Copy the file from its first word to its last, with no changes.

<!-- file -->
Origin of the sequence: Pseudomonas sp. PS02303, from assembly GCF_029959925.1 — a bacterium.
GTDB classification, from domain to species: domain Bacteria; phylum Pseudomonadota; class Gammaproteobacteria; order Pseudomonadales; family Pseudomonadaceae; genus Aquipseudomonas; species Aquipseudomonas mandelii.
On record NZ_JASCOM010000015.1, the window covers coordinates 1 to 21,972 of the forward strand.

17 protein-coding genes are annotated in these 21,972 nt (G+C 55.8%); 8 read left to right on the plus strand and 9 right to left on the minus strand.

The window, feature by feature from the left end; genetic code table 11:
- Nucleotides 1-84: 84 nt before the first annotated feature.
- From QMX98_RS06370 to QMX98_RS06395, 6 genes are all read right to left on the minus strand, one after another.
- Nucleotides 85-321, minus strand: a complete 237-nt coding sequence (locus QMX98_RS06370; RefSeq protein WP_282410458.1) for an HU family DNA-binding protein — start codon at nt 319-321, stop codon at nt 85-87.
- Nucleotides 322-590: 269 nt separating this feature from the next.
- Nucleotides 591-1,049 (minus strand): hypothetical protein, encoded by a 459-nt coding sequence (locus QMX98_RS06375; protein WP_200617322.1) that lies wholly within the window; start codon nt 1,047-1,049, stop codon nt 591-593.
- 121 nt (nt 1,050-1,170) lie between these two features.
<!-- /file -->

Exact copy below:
Origin of the sequence: Pseudomonas sp. PS02303, from assembly GCF_029959925.1 — a bacterium.
GTDB classification, from domain to species: domain Bacteria; phylum Pseudomonadota; class Gammaproteobacteria; order Pseudomonadales; family Pseudomonadaceae; genus Aquipseudomonas; species Aquipseudomonas mandelii.
On record NZ_JASCOM010000015.1, the window covers coordinates 1 to 21,972 of the forward strand.

17 protein-coding genes are annotated in these 21,972 nt (G+C 55.8%); 8 read left to right on the plus strand and 9 right to left on the minus strand.

The window, feature by feature from the left end; genetic code table 11:
- Nucleotides 1-84: 84 nt before the first annotated feature.
- From QMX98_RS06370 to QMX98_RS06395, 6 genes are all read right to left on the minus strand, one after another.
- Nucleotides 85-321, minus strand: a complete 237-nt coding sequence (locus QMX98_RS06370; RefSeq protein WP_282410458.1) for an HU family DNA-binding protein — start codon at nt 319-321, stop codon at nt 85-87.
- Nucleotides 322-590: 269 nt separating this feature from the next.
- Nucleotides 591-1,049 (minus strand): hypothetical protein, encoded by a 459-nt coding sequence (locus QMX98_RS06375; protein WP_200617322.1) that lies wholly within the window; start codon nt 1,047-1,049, stop codon nt 591-593.
- 121 nt (nt 1,050-1,170) lie between these two features.